Dublin Marathon 2016
2 hr 59 mins even.

I put the time up later on Facebook and for the first time in my social media life I actually give it a Like. I think I deserve that.

Then, to everyone; to my wonderful wife and beautiful little girl. To my family who’ve lived the past highs and lows and fuelled me along the way. To Trim A.C. To the crowds of friends and strangers. To the Eugene’s. Thank you.

Finally, to those who it didn’t work out for this year, don’t give up. The marathon is a beast. It killed the first person who ran it all those years ago in Greece and he finished not at 26.2 miles but at 26. Every year it doesn’t give in without taking plenty of runners out with it. Believe it from someone who knows. Don’t feel guilty or down that it didn’t happen. I mean crying as I was being stretchered into a first-aid tent in Edinburgh 2011 because I let my parents down? What’s that all about? Things can always be worse as the guy beside me who was running the wrong up that street can also testify to. Although this might come as cold comfort at the moment. Marathons that don’t work out leave you raw, as well as blistered, and unable to walk down a stairs front-ways like the rest of us. Recover, treat yourself and go again.

(Thanks Ciaran for the photo).

Saturday, October 29, 2016

Hoping for that Thomas Barr moment

I am hoping for a Thomas Barr moment. I am hoping that a season hampered by injury will produce a raw gem to finish. I am hoping that a training regime that had seen me give up on the eternal aim will somehow complete an amazing turnaround and come through by 12.00 tomorrow. I am hoping.

But I am also planning and you should too.

You’ve done the training, you’ve done the work and you’ve earned the right to have a go at whatever ambition you have in mind. I would suggest if you haven’t already settled on a plan, decide on one today and stick with it. That’s not to say you shouldn’t have a plan B or take alternative actions if during the run you find yourself struggling or indeed succeeding. But to begin with, stick to your plan.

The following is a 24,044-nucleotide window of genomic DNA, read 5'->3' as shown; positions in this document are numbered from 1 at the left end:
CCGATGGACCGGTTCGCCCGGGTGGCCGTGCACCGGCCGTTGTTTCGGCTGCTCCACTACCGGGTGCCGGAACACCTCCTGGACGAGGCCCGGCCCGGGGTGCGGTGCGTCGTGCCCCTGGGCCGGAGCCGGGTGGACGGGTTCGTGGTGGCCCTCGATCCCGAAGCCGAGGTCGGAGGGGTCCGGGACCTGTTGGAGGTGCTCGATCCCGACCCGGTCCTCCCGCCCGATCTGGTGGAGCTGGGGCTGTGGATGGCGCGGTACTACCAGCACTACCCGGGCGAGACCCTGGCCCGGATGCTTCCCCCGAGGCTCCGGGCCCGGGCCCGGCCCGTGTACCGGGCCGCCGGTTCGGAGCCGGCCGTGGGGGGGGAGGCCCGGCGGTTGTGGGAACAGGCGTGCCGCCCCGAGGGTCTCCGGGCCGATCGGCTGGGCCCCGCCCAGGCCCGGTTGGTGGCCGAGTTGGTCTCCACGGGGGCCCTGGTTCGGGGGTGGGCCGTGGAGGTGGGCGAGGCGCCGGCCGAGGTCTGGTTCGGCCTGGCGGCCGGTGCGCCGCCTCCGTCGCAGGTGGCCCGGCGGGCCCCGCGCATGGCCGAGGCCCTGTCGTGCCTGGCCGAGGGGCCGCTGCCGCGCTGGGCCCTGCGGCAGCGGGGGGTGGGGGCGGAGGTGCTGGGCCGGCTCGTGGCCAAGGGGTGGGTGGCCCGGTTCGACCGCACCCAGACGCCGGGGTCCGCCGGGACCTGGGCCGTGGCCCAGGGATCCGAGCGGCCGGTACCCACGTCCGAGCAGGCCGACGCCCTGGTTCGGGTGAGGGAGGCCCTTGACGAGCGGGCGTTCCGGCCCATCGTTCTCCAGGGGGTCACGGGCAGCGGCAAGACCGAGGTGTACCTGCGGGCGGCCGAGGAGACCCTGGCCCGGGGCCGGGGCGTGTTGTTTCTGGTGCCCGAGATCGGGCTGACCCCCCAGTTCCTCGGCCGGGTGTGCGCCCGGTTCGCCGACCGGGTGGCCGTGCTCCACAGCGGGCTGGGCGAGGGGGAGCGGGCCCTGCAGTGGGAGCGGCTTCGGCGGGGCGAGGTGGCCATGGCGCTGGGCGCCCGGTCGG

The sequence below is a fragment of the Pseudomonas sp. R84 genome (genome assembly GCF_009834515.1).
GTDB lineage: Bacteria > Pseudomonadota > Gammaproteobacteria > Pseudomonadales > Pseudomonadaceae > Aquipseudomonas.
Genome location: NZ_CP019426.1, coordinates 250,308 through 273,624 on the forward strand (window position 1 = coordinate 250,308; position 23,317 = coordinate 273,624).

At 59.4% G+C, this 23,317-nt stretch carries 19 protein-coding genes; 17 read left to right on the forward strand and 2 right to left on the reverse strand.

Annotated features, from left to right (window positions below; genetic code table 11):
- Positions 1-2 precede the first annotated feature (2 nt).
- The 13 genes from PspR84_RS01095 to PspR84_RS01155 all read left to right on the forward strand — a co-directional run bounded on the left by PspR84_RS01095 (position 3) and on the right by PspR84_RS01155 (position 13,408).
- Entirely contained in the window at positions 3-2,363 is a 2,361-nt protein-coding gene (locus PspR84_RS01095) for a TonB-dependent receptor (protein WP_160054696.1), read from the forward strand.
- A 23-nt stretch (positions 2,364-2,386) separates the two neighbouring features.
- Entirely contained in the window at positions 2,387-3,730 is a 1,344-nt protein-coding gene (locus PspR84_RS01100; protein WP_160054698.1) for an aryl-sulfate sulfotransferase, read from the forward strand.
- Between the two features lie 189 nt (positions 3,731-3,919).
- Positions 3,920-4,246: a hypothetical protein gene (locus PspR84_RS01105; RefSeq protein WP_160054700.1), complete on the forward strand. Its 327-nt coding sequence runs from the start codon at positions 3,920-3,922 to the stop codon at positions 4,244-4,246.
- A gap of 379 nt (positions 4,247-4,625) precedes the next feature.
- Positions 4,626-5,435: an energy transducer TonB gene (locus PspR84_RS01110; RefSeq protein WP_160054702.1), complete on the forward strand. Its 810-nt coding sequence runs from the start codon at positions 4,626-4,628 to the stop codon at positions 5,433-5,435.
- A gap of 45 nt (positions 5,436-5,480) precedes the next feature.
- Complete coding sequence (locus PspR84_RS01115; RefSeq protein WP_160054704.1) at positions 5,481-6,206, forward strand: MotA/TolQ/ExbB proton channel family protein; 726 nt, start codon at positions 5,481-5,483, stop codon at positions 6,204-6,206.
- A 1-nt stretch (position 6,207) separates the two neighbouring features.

If you have decided to do 8 minute miles for the first 10 k then do 8 minute miles for the first 10 k. Don’t let the day and the occasion get to you and do otherwise. Of course you will feel great at the start. You will be surrounded by 18,999 other people who feel great too, why wouldn’t you want to take off down the road like a bull let out at Christmas. But remember one thing how many of those 18,999 others will feel great come 20 miles. They say your race only begins at 20 miles. This is true except for those, like me, whose race has traditionally ended at 20. So will you be amongst those struggling backwards or those powering forward?

If I were to suggest something it would be pick you time you want to aim for. Let us say 4 hours. Run you first 10 kilometres between 0 and 5 seconds slower per kilometre so you will be about 30 seconds down. Then run your next 10 k at your expected pace and you will probably be a couple of seconds quicker each kilometre and inevitably end up being only a few seconds down come half way crossing somewhere about 2 hrs 00 mins and a few seconds. Then at that stage it will be either in you or it won’t. If you can’t run the second half in 1 hr 59 minutes and 50 seconds then you were never going to beat the 4 hours. Don’t run hard the first half expecting to make time so you can hang on. From my experience you don’t really hang on in a marathon. Come mile 24 you are either going forwards or going backwards.

If that is not your plan however then so be it. You’ve worked damn hard in preparing for the marathon so you have earned to run this race however the hell you want. You deserve it.

For me I’ve learnt a lot over the course of my eight marathons, usually from the mistakes I made. I learned I needed to train in my first, to take on energy in my second, to take on water in my fourth and not to take on to much off everything in my fifth. I learnt to have a Plan B in my sixth, to enjoy it in the seventh and to stick to my plan in the eight. In my ninth I hope I will follow my own advice in the ninth.

My plan is to run closer to 4.20 than 4.15 a kilometre for my first 10 k to be down between 30 and 50 seconds after 10 kilometres. Then to stick to race pace in the next 10 so my half way I will be about 20 seconds down coming in no quicker than 1 hr 30 and 15 seconds. For fuel for the first half I will have a gel after 5 k, a banana after 10. Another gel at 15 and three-quarters of one last banana at 20 with gels every 5 k after if I can.

I then want to do something I have never done in a marathon. I want to feel at half way that I am ready to attack. That I am ready to chase down my time. I want to feel like I am the one on the offensive. That I am going to breach the 3 hour wall rather than hang on, hoping my own walls won’t be breached instead.